Animal models of Alzheimer’s disease (AD) which emphasize activation of microglia may have particular utility in correlating proinflammatory activity with neurodegeneration. This paper reviews injection of amyloid-β (Aβ) into rat brain as an alternative AD animal model to the use of transgenic animals. In particular, intrahippocampal injection of peptide demonstrates prominent microglial mobilization and activation accompanied by a significant loss of granule cell neurons. Furthermore, pharmacological inhibition of inflammatory reactivity is demonstrated by a broad spectrum of drugs with a common endpoint in conferring neuroprotection in peptide-injected animals. Peptide-injection models provide a focus on glial cell responses to direct peptide injection in rat brain and offer advantages in the study of the mechanisms underlying neuroinflammation in AD brain.

1. Introduction

Chronic inflammation is a characteristic feature of Alzheimer’s disease (AD) brain [1, 2]. However, evidence supporting contributory roles of chronic inflammation as a causative factor in mediating neuronal damage in neurodegenerative diseases remains elusive. Indeed, a balanced perspective on roles of inflammation in AD suggests that cellular inflammatory responses can yield both beneficial and detrimental outcomes depending on a complexity of factors [35]. At present, the use of anti-inflammatory therapies for AD patients has demonstrated limited or minimal clinical utility. It is noteworthy that nonsteroidal anti-inflammatory drugs (NSAIDs) treatment, which primarily targets COX-2 enzymatic activity, has shown some efficacy in clinical studies [68]. The overall lack of benefits for anti-inflammatory-based therapies in AD may reflect the activation of multiple and complex signaling pathways mediating inflammatory reactivity.

A number of review articles are available which have considered the characteristic properties, including roles of inflammatory responses, demonstrated by a host of transgenic animal models [911]. In general, commonly used transgenic mouse models such as Tg2576 exhibit relatively subtle and modest degrees of chronic inflammation in the progression of disease [12]. In addition, transgenic animal models also do not generally manifest extensive amounts of neuronal damage and loss [13, 14]. A caveat, however, is that some transgenic models have been developed which exhibit significant neurodegeneration in aged mice [1518]. A relevant point is that transgenic animal models are often not examined for neurodegeneration but instead more routinely tested for changes in cognitive performance in aged animals. One possible underlying reason for the benign levels of chronic inflammation in transgenic mouse AD models is the relatively slow and progressive accumulation in amyloid-β (Aβ) plaques in aged animals. It also can be considered that animal models using rats rather than mice may offer particular advantages in testing AD pathology due to closer similarities between the animal species and human tissue [19].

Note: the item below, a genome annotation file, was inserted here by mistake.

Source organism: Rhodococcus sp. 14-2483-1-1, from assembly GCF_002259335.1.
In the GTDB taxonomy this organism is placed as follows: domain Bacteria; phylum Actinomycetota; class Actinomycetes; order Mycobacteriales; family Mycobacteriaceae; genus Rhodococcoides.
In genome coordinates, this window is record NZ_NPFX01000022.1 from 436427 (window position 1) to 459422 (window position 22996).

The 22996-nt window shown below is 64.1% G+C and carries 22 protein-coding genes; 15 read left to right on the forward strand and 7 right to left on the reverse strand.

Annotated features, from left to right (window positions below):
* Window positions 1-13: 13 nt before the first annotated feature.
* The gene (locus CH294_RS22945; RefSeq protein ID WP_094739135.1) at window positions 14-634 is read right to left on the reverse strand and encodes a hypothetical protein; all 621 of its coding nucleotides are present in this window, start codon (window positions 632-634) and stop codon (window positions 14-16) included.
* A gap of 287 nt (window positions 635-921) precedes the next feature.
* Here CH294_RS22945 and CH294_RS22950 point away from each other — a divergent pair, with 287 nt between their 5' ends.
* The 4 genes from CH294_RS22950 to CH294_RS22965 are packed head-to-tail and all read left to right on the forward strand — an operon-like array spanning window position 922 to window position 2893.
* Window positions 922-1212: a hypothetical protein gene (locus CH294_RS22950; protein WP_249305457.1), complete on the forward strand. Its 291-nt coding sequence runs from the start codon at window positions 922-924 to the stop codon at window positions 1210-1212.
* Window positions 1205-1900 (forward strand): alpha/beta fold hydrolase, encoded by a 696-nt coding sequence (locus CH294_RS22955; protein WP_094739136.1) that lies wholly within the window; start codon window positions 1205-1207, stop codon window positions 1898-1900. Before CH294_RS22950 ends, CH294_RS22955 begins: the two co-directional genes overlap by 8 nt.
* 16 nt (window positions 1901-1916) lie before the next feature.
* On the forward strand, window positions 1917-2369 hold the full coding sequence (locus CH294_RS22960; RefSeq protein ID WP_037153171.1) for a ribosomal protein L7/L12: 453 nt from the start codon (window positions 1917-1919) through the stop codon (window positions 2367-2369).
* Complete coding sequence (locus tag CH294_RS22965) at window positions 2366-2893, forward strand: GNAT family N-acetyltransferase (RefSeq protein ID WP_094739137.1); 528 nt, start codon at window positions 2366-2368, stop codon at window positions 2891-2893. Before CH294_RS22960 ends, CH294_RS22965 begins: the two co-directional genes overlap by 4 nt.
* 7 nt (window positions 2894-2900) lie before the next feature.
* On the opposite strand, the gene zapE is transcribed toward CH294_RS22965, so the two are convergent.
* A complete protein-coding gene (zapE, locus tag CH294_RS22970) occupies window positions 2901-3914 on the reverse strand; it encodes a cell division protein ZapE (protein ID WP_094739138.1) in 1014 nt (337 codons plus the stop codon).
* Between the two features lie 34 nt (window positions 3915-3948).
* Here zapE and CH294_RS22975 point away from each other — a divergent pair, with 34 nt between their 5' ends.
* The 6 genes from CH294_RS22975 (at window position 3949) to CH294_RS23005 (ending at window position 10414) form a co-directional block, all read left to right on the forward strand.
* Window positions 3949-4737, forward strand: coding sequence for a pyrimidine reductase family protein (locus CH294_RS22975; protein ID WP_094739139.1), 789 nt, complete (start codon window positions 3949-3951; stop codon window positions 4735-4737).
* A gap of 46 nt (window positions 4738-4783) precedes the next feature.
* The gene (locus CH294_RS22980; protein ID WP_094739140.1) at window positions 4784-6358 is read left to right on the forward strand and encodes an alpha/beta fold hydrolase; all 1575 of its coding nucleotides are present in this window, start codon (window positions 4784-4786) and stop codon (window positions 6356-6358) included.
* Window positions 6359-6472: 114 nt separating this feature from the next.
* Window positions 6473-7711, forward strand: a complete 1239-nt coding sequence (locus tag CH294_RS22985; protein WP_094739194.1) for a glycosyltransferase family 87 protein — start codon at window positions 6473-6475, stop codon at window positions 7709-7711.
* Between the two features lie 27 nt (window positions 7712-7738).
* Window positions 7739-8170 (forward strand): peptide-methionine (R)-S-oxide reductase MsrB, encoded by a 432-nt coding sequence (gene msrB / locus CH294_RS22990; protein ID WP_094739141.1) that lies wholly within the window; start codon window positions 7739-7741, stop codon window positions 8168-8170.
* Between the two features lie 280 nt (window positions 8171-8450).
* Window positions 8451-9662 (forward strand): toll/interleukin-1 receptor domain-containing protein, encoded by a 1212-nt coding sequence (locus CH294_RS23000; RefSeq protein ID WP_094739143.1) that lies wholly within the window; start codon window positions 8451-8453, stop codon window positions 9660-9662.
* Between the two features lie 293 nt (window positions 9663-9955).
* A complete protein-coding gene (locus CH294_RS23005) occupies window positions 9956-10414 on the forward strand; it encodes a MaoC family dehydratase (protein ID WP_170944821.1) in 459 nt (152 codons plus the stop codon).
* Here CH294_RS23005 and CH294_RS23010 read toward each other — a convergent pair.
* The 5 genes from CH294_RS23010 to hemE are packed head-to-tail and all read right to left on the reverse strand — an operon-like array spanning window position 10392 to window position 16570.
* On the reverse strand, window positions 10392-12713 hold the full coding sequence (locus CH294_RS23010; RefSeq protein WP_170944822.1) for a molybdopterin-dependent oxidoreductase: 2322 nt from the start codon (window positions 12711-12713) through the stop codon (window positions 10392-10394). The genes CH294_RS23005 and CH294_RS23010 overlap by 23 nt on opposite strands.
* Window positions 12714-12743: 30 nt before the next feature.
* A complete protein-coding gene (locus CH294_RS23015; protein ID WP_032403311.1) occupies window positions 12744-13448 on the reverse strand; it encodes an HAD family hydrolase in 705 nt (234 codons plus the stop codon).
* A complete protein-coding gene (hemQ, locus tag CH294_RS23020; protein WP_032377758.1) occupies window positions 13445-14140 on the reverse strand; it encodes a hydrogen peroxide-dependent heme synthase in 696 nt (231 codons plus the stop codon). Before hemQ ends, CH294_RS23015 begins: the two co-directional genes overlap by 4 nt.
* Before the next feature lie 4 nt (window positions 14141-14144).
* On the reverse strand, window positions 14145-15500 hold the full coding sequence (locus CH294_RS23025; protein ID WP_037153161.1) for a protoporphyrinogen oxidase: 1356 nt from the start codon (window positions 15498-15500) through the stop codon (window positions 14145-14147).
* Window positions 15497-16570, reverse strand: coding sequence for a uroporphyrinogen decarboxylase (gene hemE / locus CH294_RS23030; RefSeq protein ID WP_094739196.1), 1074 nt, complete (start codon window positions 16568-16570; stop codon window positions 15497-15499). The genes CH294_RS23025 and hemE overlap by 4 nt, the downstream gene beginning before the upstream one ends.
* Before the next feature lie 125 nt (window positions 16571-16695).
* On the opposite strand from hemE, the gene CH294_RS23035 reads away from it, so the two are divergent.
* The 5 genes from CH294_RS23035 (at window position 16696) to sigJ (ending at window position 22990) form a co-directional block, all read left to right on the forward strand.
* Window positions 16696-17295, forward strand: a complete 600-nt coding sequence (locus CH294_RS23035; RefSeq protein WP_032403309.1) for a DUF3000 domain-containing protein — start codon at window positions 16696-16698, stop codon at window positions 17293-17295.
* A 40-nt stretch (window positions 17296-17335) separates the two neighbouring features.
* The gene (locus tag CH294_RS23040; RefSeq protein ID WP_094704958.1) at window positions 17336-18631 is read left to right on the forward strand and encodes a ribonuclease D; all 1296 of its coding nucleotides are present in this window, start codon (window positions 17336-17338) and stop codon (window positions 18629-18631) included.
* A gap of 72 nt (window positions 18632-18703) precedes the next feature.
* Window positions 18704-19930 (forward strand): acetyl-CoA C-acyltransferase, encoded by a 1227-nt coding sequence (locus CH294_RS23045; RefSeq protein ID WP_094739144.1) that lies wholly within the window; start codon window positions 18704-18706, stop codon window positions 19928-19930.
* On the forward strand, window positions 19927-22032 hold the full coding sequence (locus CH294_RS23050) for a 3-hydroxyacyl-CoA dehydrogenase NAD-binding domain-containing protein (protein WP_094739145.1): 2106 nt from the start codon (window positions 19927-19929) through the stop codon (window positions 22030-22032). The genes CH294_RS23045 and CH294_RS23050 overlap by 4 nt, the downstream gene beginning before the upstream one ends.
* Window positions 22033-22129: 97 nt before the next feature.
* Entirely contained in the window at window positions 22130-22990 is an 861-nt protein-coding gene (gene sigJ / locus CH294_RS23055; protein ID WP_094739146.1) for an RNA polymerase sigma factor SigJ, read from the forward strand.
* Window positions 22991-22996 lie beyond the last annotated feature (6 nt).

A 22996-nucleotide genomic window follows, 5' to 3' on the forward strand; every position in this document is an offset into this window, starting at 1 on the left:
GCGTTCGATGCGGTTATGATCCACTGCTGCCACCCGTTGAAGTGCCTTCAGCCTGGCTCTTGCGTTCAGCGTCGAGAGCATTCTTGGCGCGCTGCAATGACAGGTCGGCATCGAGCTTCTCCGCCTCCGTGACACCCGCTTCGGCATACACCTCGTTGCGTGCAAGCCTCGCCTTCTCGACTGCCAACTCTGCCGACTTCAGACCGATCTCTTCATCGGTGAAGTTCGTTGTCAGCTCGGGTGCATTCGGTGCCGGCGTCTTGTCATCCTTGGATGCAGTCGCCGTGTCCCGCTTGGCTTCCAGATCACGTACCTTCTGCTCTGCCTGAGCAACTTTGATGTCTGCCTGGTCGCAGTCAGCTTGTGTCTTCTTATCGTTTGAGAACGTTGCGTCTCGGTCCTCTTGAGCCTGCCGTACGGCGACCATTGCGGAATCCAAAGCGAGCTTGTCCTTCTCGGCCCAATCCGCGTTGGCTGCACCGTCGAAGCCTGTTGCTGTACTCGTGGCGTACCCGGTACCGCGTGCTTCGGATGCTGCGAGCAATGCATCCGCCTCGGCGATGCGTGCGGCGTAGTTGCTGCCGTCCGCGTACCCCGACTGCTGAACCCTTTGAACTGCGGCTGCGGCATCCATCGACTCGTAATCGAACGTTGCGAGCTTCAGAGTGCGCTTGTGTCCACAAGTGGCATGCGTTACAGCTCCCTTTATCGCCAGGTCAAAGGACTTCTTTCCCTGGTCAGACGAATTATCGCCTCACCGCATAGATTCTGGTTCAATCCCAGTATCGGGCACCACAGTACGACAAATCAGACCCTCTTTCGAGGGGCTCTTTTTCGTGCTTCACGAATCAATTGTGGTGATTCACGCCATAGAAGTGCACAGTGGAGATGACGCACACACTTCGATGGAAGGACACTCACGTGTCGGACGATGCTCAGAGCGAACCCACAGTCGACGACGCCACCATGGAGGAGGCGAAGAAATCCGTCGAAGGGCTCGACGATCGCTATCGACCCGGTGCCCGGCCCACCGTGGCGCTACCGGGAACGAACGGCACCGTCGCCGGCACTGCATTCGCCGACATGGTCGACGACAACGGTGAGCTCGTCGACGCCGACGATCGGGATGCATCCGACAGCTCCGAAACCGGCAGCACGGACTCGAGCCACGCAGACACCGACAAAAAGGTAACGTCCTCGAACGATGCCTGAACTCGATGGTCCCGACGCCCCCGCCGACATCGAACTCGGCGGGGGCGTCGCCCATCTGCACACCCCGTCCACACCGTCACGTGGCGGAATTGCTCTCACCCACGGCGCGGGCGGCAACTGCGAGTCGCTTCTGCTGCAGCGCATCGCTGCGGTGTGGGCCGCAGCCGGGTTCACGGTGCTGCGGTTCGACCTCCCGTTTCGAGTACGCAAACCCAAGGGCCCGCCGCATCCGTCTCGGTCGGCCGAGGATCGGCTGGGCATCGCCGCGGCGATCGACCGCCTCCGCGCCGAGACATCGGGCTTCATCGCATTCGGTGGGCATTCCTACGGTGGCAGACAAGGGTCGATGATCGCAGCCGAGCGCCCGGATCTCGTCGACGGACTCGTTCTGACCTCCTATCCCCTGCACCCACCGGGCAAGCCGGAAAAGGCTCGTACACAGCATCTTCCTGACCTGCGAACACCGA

The injection of Aβ into rat brain serves as a stimulus for eliciting proinflammatory reactivity. Although the specific mechanisms by which Aβ deposition contributes to disease pathology are not well understood [20], deposits of peptide are noteworthy as chemotactic and activating stimuli for microglia, resident effector cells which mediate immune responses in brain [21, 22]. Considerable evidence has demonstrated that microglial activation serves as a critical transduction process contributing to inflammatory reactivity in AD brain. Once activated, microglial cells express and produce a plethora of inflammatory factors which in assemblage can be toxic to bystander cells including neurons. Results from in vitro studies have demonstrated that exposure of microglia to various forms of Aβ yields a milieu of inflammatory products with potential neurotoxic consequences [2326].